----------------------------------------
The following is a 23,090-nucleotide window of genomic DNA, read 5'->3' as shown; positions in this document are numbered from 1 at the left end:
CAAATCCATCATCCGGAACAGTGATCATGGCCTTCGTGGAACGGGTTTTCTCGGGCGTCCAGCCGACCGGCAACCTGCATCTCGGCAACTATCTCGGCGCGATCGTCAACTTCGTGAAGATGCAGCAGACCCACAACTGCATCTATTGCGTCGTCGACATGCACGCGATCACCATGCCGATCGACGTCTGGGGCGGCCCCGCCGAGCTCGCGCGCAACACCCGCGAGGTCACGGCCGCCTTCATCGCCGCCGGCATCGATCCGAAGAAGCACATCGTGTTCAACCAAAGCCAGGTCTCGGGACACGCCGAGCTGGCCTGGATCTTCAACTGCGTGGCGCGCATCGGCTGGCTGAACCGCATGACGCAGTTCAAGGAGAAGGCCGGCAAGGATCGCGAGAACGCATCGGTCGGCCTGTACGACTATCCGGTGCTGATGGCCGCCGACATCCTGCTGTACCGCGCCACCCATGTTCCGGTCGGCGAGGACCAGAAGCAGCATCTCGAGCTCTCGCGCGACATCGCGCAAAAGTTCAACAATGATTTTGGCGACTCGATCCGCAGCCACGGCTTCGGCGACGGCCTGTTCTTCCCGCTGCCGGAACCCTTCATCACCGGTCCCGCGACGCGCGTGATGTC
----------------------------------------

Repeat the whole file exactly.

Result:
The following is a 23,090-nucleotide window of genomic DNA, read 5'->3' as shown; positions in this document are numbered from 1 at the left end:
CAAATCCATCATCCGGAACAGTGATCATGGCCTTCGTGGAACGGGTTTTCTCGGGCGTCCAGCCGACCGGCAACCTGCATCTCGGCAACTATCTCGGCGCGATCGTCAACTTCGTGAAGATGCAGCAGACCCACAACTGCATCTATTGCGTCGTCGACATGCACGCGATCACCATGCCGATCGACGTCTGGGGCGGCCCCGCCGAGCTCGCGCGCAACACCCGCGAGGTCACGGCCGCCTTCATCGCCGCCGGCATCGATCCGAAGAAGCACATCGTGTTCAACCAAAGCCAGGTCTCGGGACACGCCGAGCTGGCCTGGATCTTCAACTGCGTGGCGCGCATCGGCTGGCTGAACCGCATGACGCAGTTCAAGGAGAAGGCCGGCAAGGATCGCGAGAACGCATCGGTCGGCCTGTACGACTATCCGGTGCTGATGGCCGCCGACATCCTGCTGTACCGCGCCACCCATGTTCCGGTCGGCGAGGACCAGAAGCAGCATCTCGAGCTCTCGCGCGACATCGCGCAAAAGTTCAACAATGATTTTGGCGACTCGATCCGCAGCCACGGCTTCGGCGACGGCCTGTTCTTCCCGCTGCCGGAACCCTTCATCACCGGTCCCGCGACGCGCGTGATGTC